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Author Name:    BARNARD, David T. DAVID, King of Israel

Title:   With Skilful Hand : The Story of King David. First Edition in dustjacket, signed by author

Publisher:    McGill-Queen's University Press , Montreal & Kingston / London / Ithaca , 2004, ISBN:0773527141 

Seller ID:   113936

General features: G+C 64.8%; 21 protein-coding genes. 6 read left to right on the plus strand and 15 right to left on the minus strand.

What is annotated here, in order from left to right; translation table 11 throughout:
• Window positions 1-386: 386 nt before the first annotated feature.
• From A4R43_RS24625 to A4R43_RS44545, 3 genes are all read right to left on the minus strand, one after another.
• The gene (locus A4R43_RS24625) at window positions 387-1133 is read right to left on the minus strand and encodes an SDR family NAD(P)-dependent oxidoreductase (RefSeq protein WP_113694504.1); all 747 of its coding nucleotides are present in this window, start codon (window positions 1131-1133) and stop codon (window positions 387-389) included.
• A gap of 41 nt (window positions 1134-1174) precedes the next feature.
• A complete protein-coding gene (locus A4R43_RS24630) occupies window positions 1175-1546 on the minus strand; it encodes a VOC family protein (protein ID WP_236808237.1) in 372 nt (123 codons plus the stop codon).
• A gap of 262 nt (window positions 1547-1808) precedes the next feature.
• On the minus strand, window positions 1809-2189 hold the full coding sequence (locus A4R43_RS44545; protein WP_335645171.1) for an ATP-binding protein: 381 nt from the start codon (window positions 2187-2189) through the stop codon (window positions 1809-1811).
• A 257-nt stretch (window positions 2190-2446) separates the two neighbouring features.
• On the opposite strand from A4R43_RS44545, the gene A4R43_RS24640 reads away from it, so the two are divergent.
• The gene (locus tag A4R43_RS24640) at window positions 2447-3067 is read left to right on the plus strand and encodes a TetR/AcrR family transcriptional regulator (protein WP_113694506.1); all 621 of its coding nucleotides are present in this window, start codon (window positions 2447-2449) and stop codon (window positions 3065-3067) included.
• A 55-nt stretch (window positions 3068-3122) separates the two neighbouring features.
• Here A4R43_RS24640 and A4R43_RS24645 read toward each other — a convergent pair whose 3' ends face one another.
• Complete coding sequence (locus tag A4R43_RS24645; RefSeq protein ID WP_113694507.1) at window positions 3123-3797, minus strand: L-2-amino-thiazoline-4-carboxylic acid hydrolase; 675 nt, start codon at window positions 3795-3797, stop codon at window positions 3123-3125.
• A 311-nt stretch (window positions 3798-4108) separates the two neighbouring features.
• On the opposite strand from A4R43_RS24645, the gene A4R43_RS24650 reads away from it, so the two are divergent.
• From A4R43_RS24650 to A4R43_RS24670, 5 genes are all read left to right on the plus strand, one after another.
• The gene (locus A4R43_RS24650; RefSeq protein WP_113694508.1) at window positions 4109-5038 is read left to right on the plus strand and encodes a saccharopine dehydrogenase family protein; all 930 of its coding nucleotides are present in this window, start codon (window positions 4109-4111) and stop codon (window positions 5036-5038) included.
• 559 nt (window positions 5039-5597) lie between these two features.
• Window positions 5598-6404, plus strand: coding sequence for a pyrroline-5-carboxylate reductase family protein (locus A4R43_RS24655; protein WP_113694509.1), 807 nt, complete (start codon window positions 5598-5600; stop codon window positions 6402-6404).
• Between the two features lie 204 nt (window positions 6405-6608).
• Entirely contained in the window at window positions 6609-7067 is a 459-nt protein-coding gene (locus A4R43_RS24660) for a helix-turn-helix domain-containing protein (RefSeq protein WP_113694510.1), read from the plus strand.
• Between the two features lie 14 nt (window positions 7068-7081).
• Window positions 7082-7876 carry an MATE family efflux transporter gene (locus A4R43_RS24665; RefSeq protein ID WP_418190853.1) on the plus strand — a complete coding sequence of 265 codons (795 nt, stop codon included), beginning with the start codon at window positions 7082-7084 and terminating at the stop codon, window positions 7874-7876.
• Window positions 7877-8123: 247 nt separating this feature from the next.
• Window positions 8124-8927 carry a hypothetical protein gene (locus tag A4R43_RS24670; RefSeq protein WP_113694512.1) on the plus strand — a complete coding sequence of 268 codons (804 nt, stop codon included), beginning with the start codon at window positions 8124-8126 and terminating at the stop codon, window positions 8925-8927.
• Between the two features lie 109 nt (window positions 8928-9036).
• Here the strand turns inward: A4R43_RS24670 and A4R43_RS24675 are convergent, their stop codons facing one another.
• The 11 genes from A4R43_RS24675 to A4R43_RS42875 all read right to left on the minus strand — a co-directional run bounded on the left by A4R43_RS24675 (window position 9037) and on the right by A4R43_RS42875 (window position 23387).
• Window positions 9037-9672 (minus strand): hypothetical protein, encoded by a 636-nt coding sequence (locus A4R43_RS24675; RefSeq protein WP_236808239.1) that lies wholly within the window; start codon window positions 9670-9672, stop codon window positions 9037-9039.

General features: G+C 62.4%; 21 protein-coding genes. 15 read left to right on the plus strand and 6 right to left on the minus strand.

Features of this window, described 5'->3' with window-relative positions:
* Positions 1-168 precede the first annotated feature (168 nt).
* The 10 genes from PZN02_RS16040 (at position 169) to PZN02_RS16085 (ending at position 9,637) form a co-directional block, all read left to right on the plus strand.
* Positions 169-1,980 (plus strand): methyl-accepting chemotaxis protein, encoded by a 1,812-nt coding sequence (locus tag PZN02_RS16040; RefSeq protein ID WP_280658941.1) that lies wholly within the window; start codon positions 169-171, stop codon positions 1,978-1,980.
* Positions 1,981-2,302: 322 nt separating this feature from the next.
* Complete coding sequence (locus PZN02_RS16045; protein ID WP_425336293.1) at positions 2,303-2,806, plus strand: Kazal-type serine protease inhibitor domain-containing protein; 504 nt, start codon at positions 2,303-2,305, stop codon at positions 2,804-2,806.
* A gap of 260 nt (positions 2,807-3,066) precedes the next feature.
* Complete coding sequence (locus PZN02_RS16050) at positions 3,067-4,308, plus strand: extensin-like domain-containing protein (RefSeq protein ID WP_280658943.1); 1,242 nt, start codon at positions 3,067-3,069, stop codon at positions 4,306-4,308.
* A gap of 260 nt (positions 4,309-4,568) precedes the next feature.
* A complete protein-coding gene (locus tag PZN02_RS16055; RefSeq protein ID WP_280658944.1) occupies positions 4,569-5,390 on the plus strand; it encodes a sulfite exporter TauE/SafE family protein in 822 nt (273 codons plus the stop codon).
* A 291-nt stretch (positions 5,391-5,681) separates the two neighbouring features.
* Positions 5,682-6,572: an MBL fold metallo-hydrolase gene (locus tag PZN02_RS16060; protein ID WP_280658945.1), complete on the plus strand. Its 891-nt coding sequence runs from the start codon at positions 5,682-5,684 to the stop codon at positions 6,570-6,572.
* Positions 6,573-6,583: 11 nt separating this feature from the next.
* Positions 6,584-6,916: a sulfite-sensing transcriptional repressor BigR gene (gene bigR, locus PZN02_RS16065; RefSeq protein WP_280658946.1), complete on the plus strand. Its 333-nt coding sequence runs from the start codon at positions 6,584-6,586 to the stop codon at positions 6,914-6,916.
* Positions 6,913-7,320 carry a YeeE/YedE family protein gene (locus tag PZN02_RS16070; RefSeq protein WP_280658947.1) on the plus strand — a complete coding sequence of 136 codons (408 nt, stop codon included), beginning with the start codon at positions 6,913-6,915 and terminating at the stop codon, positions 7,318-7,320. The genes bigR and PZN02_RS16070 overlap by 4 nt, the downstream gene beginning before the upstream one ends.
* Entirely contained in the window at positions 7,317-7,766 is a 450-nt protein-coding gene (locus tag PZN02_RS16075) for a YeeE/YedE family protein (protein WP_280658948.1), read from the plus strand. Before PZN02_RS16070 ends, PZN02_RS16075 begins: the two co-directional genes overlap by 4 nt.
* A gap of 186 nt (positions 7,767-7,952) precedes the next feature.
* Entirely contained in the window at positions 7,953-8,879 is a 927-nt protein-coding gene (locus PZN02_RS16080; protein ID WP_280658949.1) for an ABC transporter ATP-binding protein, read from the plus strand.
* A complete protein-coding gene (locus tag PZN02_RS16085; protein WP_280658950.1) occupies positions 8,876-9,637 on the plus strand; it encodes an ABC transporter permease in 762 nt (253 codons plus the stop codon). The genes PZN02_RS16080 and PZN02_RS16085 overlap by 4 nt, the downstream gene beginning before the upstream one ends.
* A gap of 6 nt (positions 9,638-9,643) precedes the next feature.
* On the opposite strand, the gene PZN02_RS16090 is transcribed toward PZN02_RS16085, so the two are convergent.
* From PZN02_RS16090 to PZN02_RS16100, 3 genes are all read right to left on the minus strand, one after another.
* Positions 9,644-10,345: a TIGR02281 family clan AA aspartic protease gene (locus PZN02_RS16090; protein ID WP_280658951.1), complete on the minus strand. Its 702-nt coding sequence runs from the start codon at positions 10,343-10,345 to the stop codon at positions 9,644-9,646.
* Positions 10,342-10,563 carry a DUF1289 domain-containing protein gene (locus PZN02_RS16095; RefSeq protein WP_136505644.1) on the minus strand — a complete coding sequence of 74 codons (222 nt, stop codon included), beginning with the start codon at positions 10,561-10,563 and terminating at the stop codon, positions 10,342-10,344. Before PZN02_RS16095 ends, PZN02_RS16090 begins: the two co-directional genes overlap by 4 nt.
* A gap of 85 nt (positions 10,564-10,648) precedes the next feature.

BARNARD, David T. With Skilful Hand : The Story of King David. Montreal & Kingston / London / Ithaca : McGill-Queen's University Press, (2004). First Edition. Pp (8),[ix]-x,(2),[3]-192,(6). 8vo, black cloth, silver lettering to spine. Contents : Prologue : "It has been over six hundred years since David, son of Jesse, became king of Israel. He not only established a dynasty but also became an ideal. His fame is so great that all other kings of our nation since his reign have been measured against him. Our sacred books contain stories about him, and there are official records of his heroic actsand his establishment of a system of government and worship as well as oth er practices for our nation. These ancient texts are terse: they tell the stories, but they are focused on the king himself." 1. Preparation : "The stories about David begin when he was a young man in his fatherís home and then in the service of King Saul. The God of our ancestors was displeased with Saul and intended to replace him as king of Israel. David needed time to develop and refine the qualities God wanted in a king, some of which had begun to appear while he was on his fatherís farm. But long before Saulís reign ended, David was identified as the next king - first secretly by God andthen in a growing expectation among the people." 2. Foundation : "In the f irst group of documents there is some uncertainty around David. His time with the Philistines, for example, was difficult even for his father to understand. But the lament for Saul and Jonathan seems to come from a man who genuinely mourned them, even though some others suspected otherwise. After the death of King Saul, the kingdom split in two. The tribe of Judah crowned David as their king. But the remainder of the tribes stayed together under the rule of Saulís son, Ishbaal." 3. Reign : "Bloodshed and suffering, as we have seen in the previous group of documents, followed David and those around him all his life. Is this necessary for a king, and especially for onewho claims to be Godís king? For example, what Michal reveals about her ba rrenness is hard to reconcile with the idea of David that I had before reading these letters. How could he make someone endure such suffering for so long? Did he believe that serving God as king required him to treat Michal this way?" 4. Dynasty : "The previous group of documents covered a period ofstrong forces and strong passions around David, his court, and his family. The one letter from the hand of Zeruiah makes me understand why David used the term ďsons of ZeruiahĒ to describe those - her sons and others - who w ere continually involved in intrigue and bloodshed. In the midst of her brotherís greatest trouble, she actually contemplated the possible end of his reign, presumably to the advantage of herself and her sons. In this sectionI have included some of Davidís songs to show his own expressions ..." 5. Reflection : "This ends the collection of documents on the course of Davidís life as seen by those around him. But a particularly interesting group ofwritings in the collection appears to be notes from a series of addresses that David gave at the end of his life. He had established a company of singers who would participate in the worship rituals. The chief singer was a man named Heman. These notes, if they are accurate, indicate that Heman was Davidís friend, and had convinced the king to talk about the songs that he had written for the worship rituals." Epilogue : "These documents I have given you - both the letters and Davidís addresses to the singers - have helped me to see the complexity of his life and work, but not to resolve it. Future readers may be more able than I to reconcile the apparent conflicts inthese documents. And these conflicts still remain. Even in his last song D avid confronts me with the contrast between how he lived his life and his sense that God has rewarded him by establishing through him a line of kings." Appendices : 1. Names of People. 2. Names of Places. Very good in dustjacket. Signed with inscription by the author. 30.00


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